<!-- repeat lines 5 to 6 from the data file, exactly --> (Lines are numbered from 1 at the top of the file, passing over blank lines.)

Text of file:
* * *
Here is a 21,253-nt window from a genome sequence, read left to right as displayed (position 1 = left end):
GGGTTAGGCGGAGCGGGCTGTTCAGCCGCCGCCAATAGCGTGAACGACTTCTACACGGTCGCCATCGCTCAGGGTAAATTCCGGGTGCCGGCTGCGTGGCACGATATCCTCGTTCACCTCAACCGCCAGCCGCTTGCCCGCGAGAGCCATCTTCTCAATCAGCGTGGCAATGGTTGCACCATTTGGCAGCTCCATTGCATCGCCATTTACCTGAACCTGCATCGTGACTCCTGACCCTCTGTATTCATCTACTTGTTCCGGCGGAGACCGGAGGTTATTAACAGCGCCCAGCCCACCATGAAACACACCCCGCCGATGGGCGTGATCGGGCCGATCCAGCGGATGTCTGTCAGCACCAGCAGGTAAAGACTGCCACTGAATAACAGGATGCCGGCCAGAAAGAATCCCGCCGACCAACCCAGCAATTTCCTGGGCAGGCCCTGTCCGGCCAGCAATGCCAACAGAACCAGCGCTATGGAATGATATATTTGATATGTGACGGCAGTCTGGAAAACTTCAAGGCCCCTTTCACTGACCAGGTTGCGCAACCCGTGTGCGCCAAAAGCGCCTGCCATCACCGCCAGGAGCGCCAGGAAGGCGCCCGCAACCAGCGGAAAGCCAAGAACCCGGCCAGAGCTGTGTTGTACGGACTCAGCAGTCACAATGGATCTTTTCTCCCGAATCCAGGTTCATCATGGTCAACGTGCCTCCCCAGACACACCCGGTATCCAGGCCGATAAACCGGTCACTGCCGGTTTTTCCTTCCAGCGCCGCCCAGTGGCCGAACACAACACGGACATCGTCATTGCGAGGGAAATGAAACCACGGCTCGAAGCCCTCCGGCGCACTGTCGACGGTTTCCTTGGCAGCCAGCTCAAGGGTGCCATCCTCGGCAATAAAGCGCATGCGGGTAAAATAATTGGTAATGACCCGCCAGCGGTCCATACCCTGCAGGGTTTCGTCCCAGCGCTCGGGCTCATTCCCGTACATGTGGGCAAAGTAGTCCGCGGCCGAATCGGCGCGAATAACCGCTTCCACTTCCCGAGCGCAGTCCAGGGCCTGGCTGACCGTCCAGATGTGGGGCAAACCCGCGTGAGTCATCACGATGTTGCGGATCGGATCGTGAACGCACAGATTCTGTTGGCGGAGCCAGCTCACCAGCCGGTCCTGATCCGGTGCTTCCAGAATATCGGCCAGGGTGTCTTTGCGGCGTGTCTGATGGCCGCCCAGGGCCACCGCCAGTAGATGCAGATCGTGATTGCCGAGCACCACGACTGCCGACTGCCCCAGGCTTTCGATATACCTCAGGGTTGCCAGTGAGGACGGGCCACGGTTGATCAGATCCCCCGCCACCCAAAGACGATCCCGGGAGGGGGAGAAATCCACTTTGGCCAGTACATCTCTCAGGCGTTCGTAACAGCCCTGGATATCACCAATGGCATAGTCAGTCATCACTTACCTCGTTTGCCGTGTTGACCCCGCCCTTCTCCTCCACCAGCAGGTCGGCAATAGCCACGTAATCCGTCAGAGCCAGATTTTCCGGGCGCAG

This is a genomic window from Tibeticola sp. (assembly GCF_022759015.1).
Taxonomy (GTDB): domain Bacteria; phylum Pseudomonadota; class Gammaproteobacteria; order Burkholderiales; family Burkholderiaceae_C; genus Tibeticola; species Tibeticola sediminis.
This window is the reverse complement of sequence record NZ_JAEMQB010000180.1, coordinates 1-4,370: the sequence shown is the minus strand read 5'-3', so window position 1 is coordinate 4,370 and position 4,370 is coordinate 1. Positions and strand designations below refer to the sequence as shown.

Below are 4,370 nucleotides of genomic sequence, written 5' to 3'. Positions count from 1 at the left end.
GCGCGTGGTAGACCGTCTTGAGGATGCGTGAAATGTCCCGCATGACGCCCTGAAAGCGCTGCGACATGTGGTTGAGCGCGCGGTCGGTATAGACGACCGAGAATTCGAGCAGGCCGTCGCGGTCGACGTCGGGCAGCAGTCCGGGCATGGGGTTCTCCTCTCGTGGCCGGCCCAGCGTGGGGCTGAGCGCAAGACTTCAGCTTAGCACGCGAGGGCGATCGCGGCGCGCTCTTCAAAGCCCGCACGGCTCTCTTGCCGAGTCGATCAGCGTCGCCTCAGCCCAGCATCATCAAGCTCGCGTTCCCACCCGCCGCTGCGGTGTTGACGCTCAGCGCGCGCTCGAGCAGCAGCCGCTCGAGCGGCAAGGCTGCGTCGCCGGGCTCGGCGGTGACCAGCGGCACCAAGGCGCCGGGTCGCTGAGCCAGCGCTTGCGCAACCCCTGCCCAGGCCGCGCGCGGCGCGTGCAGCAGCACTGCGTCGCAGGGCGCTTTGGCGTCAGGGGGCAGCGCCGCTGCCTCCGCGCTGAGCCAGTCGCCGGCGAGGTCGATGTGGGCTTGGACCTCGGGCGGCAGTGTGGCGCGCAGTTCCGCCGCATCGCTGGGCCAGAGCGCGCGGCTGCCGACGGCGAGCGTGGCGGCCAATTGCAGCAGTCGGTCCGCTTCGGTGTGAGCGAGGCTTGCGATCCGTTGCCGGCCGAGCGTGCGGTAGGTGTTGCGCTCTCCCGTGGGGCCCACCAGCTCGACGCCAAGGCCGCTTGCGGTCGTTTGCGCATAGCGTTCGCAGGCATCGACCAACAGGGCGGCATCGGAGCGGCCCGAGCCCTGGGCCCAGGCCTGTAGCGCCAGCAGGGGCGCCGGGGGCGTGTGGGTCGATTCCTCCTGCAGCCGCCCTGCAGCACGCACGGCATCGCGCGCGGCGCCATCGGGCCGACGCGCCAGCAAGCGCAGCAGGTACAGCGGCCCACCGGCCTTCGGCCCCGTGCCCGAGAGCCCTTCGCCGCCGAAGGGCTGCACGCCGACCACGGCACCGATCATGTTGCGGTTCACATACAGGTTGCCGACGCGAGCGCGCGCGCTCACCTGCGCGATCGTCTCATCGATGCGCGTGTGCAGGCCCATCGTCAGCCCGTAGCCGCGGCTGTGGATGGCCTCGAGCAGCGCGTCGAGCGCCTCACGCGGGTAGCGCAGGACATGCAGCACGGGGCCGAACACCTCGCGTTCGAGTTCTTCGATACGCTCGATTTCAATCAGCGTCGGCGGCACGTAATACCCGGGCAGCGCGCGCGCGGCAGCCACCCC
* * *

This window is the reverse complement of sequence record NZ_JAEMQB010000180.1, coordinates 1-4,370: the sequence shown is the minus strand read 5'-3', so window position 1 is coordinate 4,370 and position 4,370 is coordinate 1. Positions and strand designations below refer to the sequence as shown.

Below are 4,370 nucleotides of genomic sequence, written 5' to 3'. Positions count from 1 at the left end.